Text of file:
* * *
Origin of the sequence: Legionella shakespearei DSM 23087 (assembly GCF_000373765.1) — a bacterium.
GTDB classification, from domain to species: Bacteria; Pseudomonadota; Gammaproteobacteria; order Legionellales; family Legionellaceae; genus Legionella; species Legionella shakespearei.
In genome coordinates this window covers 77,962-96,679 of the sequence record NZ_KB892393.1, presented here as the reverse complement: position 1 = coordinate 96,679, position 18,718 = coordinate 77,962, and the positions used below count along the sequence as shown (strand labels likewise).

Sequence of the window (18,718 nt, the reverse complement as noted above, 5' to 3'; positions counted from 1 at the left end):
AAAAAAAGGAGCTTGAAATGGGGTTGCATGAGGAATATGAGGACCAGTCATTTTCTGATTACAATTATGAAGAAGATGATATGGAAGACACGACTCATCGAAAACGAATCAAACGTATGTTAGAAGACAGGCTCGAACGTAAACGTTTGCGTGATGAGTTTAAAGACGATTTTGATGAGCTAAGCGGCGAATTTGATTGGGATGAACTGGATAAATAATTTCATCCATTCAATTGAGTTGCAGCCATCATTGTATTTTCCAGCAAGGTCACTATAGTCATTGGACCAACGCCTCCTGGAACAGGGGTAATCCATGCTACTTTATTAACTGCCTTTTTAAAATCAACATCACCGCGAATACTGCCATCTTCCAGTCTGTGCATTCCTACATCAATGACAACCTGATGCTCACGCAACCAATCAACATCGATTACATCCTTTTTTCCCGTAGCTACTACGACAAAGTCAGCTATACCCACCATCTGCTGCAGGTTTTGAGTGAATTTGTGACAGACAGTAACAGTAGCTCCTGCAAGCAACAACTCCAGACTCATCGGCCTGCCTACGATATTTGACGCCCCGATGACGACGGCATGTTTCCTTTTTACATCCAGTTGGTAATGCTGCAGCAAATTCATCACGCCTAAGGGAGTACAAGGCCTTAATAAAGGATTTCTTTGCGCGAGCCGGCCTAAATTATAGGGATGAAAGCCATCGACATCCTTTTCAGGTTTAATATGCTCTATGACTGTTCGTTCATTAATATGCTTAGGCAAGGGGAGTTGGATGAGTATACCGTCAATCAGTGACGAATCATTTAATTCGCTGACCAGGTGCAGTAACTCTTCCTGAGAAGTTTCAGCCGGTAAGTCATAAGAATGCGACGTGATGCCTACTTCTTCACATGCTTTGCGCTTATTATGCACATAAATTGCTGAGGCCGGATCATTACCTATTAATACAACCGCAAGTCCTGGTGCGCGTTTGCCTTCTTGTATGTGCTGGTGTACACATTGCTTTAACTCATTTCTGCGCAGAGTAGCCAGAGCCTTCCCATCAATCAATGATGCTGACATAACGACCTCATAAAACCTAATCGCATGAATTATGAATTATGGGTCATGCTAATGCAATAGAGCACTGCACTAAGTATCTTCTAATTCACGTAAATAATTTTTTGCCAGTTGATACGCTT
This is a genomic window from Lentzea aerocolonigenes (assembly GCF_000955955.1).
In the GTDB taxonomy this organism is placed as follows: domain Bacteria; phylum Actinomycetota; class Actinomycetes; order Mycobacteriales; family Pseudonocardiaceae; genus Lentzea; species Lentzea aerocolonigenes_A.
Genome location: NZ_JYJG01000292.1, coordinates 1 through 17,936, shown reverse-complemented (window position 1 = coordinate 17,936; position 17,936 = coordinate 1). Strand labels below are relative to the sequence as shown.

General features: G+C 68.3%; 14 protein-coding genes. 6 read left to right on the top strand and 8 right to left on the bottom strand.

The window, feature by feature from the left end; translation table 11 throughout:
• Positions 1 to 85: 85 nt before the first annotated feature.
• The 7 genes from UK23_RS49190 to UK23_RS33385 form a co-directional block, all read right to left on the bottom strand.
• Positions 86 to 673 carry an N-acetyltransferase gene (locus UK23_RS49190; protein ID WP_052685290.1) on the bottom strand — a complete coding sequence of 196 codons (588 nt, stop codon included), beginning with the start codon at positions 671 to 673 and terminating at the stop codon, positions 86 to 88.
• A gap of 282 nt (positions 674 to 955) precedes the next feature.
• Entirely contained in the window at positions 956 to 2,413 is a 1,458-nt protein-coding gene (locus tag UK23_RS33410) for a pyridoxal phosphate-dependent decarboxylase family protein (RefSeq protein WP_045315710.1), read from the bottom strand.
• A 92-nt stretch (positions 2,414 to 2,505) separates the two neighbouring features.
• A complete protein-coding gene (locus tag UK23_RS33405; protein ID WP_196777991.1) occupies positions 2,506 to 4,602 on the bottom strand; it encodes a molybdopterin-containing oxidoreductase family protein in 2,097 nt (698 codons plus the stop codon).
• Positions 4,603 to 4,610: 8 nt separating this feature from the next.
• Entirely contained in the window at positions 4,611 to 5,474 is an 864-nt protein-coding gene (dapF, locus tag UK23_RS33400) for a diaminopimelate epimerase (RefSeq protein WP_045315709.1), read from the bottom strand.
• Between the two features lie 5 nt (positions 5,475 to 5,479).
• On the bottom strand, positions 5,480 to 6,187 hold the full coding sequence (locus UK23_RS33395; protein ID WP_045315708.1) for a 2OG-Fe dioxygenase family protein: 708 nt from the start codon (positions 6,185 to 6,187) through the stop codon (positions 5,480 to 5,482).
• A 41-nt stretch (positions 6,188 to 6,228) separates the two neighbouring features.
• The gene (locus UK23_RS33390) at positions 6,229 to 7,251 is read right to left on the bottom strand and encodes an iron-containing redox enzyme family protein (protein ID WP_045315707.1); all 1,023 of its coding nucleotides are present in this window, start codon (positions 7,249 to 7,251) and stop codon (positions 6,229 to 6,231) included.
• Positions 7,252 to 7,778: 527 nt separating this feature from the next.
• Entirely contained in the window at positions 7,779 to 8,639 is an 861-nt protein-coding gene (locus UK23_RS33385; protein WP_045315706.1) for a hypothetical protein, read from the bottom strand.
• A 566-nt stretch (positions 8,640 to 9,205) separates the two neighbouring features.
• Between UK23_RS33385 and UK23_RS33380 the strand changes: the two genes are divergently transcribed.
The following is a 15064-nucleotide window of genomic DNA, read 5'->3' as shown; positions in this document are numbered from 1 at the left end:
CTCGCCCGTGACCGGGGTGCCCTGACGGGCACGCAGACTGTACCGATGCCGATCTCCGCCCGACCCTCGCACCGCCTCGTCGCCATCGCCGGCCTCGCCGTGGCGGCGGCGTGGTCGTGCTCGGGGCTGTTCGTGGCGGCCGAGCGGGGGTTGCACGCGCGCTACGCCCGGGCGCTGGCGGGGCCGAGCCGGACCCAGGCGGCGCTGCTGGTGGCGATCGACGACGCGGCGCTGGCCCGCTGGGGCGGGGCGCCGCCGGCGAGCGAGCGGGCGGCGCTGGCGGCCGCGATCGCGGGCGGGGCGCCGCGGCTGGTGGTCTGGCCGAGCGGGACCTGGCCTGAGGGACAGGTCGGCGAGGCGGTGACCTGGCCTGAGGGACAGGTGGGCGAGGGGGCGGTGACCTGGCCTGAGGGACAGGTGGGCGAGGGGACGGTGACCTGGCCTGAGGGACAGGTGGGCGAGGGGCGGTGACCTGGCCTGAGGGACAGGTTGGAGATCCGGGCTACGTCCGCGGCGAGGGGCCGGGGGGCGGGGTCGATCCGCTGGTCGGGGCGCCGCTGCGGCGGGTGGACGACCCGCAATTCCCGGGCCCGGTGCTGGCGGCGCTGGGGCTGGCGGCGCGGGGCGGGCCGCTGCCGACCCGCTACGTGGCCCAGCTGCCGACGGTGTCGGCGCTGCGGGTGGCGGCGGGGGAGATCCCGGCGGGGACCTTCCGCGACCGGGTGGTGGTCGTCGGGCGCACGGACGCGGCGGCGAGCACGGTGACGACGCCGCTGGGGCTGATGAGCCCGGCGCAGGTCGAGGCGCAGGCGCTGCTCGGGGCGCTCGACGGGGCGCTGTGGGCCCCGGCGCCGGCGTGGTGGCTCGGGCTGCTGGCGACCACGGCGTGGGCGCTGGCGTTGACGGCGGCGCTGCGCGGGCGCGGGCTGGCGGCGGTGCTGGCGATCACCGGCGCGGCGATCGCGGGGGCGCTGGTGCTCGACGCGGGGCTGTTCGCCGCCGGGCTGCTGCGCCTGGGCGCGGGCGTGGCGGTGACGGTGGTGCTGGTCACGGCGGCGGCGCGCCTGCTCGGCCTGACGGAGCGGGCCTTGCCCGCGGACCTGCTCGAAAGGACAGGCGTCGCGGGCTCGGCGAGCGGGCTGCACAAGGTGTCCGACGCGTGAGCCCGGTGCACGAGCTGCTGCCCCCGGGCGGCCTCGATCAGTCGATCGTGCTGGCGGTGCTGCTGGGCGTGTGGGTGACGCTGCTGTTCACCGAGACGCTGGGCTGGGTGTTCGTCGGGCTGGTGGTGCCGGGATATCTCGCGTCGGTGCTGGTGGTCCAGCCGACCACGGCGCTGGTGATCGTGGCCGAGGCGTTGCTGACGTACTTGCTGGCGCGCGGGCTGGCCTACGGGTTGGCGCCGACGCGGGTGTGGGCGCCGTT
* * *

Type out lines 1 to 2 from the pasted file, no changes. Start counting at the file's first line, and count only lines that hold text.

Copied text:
Origin of the sequence: Legionella shakespearei DSM 23087 (assembly GCF_000373765.1) — a bacterium.
GTDB classification, from domain to species: Bacteria; Pseudomonadota; Gammaproteobacteria; order Legionellales; family Legionellaceae; genus Legionella; species Legionella shakespearei.